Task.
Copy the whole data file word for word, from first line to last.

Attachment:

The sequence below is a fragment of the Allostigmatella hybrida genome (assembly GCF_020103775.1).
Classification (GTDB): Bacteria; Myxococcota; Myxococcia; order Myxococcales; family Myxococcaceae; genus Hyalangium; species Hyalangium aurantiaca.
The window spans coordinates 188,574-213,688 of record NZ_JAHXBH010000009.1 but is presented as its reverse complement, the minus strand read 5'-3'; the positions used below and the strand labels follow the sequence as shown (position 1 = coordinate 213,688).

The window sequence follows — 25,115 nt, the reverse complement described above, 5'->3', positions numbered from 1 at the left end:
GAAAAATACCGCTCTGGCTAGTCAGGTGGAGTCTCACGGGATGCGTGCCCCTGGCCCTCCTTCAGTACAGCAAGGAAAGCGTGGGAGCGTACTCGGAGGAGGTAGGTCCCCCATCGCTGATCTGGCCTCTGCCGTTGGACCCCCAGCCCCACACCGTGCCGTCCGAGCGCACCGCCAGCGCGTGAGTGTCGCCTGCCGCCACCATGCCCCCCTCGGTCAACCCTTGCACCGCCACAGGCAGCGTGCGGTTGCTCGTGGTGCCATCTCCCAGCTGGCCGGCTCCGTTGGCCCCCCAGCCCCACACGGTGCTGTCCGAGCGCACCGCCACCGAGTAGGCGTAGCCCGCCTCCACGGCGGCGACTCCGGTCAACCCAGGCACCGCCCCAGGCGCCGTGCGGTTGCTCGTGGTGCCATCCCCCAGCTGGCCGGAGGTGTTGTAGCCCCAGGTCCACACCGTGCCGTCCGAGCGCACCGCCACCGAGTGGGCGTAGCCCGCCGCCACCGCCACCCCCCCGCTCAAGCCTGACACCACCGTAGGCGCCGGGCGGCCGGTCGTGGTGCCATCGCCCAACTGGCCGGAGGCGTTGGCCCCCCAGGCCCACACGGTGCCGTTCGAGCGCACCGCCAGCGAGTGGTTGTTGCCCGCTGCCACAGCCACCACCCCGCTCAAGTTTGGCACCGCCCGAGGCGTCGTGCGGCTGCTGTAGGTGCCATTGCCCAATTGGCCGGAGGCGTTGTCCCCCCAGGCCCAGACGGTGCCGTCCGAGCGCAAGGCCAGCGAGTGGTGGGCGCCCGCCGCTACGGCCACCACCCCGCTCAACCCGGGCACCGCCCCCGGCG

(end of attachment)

The sequence below is a fragment of the Allostigmatella hybrida genome (assembly GCF_020103775.1).
Classification (GTDB): Bacteria; Myxococcota; Myxococcia; order Myxococcales; family Myxococcaceae; genus Hyalangium; species Hyalangium aurantiaca.
The window spans coordinates 188,574-213,688 of record NZ_JAHXBH010000009.1 but is presented as its reverse complement, the minus strand read 5'-3'; the positions used below and the strand labels follow the sequence as shown (position 1 = coordinate 213,688).

The window sequence follows — 25,115 nt, the reverse complement described above, 5'->3', positions numbered from 1 at the left end:
GAAAAATACCGCTCTGGCTAGTCAGGTGGAGTCTCACGGGATGCGTGCCCCTGGCCCTCCTTCAGTACAGCAAGGAAAGCGTGGGAGCGTACTCGGAGGAGGTAGGTCCCCCATCGCTGATCTGGCCTCTGCCGTTGGACCCCCAGCCCCACACCGTGCCGTCCGAGCGCACCGCCAGCGCGTGAGTGTCGCCTGCCGCCACCATGCCCCCCTCGGTCAACCCTTGCACCGCCACAGGCAGCGTGCGGTTGCTCGTGGTGCCATCTCCCAGCTGGCCGGCTCCGTTGGCCCCCCAGCCCCACACGGTGCTGTCCGAGCGCACCGCCACCGAGTAGGCGTAGCCCGCCTCCACGGCGGCGACTCCGGTCAACCCAGGCACCGCCCCAGGCGCCGTGCGGTTGCTCGTGGTGCCATCCCCCAGCTGGCCGGAGGTGTTGTAGCCCCAGGTCCACACCGTGCCGTCCGAGCGCACCGCCACCGAGTGGGCGTAGCCCGCCGCCACCGCCACCCCCCCGCTCAAGCCTGACACCACCGTAGGCGCCGGGCGGCCGGTCGTGGTGCCATCGCCCAACTGGCCGGAGGCGTTGGCCCCCCAGGCCCACACGGTGCCGTTCGAGCGCACCGCCAGCGAGTGGTTGTTGCCCGCTGCCACAGCCACCACCCCGCTCAAGTTTGGCACCGCCCGAGGCGTCGTGCGGCTGCTGTAGGTGCCATTGCCCAATTGGCCGGAGGCGTTGTCCCCCCAGGCCCAGACGGTGCCGTCCGAGCGCAAGGCCAGCGAGTGGTGGGCGCCCGCCGCTACGGCCACCACCCCGCTCAACCCGGGCACCGCCCCCGGCG